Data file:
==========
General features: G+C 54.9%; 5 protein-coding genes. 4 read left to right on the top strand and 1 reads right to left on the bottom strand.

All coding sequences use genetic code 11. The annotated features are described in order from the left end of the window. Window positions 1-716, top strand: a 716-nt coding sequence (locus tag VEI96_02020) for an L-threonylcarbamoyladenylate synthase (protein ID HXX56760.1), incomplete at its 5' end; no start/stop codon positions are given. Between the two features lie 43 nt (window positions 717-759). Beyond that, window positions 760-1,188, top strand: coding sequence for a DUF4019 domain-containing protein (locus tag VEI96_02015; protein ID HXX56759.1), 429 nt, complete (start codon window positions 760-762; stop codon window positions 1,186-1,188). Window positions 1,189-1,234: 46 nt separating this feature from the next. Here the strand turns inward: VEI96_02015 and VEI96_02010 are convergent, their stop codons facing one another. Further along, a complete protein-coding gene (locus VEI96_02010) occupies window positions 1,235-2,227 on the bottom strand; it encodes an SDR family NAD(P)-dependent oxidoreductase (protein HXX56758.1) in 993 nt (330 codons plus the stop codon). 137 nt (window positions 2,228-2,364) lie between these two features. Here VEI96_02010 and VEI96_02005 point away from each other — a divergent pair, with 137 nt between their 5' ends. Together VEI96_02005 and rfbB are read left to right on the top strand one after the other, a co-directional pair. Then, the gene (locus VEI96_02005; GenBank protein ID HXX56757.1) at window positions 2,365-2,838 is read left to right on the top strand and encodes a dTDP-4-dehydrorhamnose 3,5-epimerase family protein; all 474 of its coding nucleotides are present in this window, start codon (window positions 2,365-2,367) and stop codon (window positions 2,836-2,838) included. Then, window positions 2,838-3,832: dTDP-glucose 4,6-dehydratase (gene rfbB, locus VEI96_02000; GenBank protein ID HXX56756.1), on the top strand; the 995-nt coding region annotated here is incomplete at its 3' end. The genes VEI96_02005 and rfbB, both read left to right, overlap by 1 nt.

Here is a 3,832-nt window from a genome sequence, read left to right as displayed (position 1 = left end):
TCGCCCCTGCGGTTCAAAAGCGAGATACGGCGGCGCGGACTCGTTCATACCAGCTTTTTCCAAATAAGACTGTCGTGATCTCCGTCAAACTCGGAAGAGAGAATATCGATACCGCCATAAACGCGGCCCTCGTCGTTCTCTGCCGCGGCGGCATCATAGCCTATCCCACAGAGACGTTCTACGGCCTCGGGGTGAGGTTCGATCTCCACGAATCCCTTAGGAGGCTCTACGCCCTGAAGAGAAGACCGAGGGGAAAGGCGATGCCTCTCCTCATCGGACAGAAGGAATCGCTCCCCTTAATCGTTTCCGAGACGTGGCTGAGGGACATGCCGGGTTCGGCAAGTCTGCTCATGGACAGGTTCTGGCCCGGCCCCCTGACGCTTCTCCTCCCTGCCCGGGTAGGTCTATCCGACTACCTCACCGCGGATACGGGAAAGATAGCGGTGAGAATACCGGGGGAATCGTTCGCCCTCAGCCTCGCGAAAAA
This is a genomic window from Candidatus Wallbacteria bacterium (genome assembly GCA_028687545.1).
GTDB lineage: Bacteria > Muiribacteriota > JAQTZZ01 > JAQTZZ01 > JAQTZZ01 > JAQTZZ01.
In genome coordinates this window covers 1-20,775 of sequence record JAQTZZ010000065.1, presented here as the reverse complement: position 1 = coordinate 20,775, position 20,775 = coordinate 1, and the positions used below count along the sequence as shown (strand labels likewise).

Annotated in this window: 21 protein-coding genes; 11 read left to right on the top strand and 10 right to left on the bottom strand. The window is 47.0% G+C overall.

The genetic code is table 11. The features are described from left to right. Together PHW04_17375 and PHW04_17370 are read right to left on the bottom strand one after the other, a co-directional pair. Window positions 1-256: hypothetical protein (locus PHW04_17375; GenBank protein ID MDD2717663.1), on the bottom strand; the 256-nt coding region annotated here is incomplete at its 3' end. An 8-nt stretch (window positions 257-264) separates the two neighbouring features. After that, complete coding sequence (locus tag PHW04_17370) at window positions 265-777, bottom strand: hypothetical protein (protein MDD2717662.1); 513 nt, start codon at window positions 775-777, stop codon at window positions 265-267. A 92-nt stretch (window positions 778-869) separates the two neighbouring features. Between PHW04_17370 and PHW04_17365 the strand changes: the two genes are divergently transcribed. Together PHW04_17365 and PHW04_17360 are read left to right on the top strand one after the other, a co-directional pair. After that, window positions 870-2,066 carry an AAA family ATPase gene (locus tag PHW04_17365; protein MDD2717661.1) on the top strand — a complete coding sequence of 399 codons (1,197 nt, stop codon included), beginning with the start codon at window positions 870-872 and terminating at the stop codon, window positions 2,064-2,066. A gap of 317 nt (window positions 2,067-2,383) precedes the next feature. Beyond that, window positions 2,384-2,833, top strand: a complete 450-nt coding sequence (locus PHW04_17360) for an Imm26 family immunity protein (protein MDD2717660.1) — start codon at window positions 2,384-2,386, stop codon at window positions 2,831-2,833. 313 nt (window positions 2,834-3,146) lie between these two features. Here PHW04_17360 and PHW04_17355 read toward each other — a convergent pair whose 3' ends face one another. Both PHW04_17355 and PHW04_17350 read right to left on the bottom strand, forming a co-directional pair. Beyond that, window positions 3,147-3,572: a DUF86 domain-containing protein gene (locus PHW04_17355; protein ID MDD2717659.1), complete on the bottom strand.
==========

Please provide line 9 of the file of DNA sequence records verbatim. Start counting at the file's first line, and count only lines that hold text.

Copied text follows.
The genetic code is table 11. The features are described from left to right. Together PHW04_17375 and PHW04_17370 are read right to left on the bottom strand one after the other, a co-directional pair. Window positions 1-256: hypothetical protein (locus PHW04_17375; GenBank protein ID MDD2717663.1), on the bottom strand; the 256-nt coding region annotated here is incomplete at its 3' end. An 8-nt stretch (window positions 257-264) separates the two neighbouring features. After that, complete coding sequence (locus tag PHW04_17370) at window positions 265-777, bottom strand: hypothetical protein (protein MDD2717662.1); 513 nt, start codon at window positions 775-777, stop codon at window positions 265-267. A 92-nt stretch (window positions 778-869) separates the two neighbouring features. Between PHW04_17370 and PHW04_17365 the strand changes: the two genes are divergently transcribed. Together PHW04_17365 and PHW04_17360 are read left to right on the top strand one after the other, a co-directional pair. After that, window positions 870-2,066 carry an AAA family ATPase gene (locus tag PHW04_17365; protein MDD2717661.1) on the top strand — a complete coding sequence of 399 codons (1,197 nt, stop codon included), beginning with the start codon at window positions 870-872 and terminating at the stop codon, window positions 2,064-2,066. A gap of 317 nt (window positions 2,067-2,383) precedes the next feature. Beyond that, window positions 2,384-2,833, top strand: a complete 450-nt coding sequence (locus PHW04_17360) for an Imm26 family immunity protein (protein MDD2717660.1) — start codon at window positions 2,384-2,386, stop codon at window positions 2,831-2,833. 313 nt (window positions 2,834-3,146) lie between these two features. Here PHW04_17360 and PHW04_17355 read toward each other — a convergent pair whose 3' ends face one another. Both PHW04_17355 and PHW04_17350 read right to left on the bottom strand, forming a co-directional pair. Beyond that, window positions 3,147-3,572: a DUF86 domain-containing protein gene (locus PHW04_17355; protein ID MDD2717659.1), complete on the bottom strand.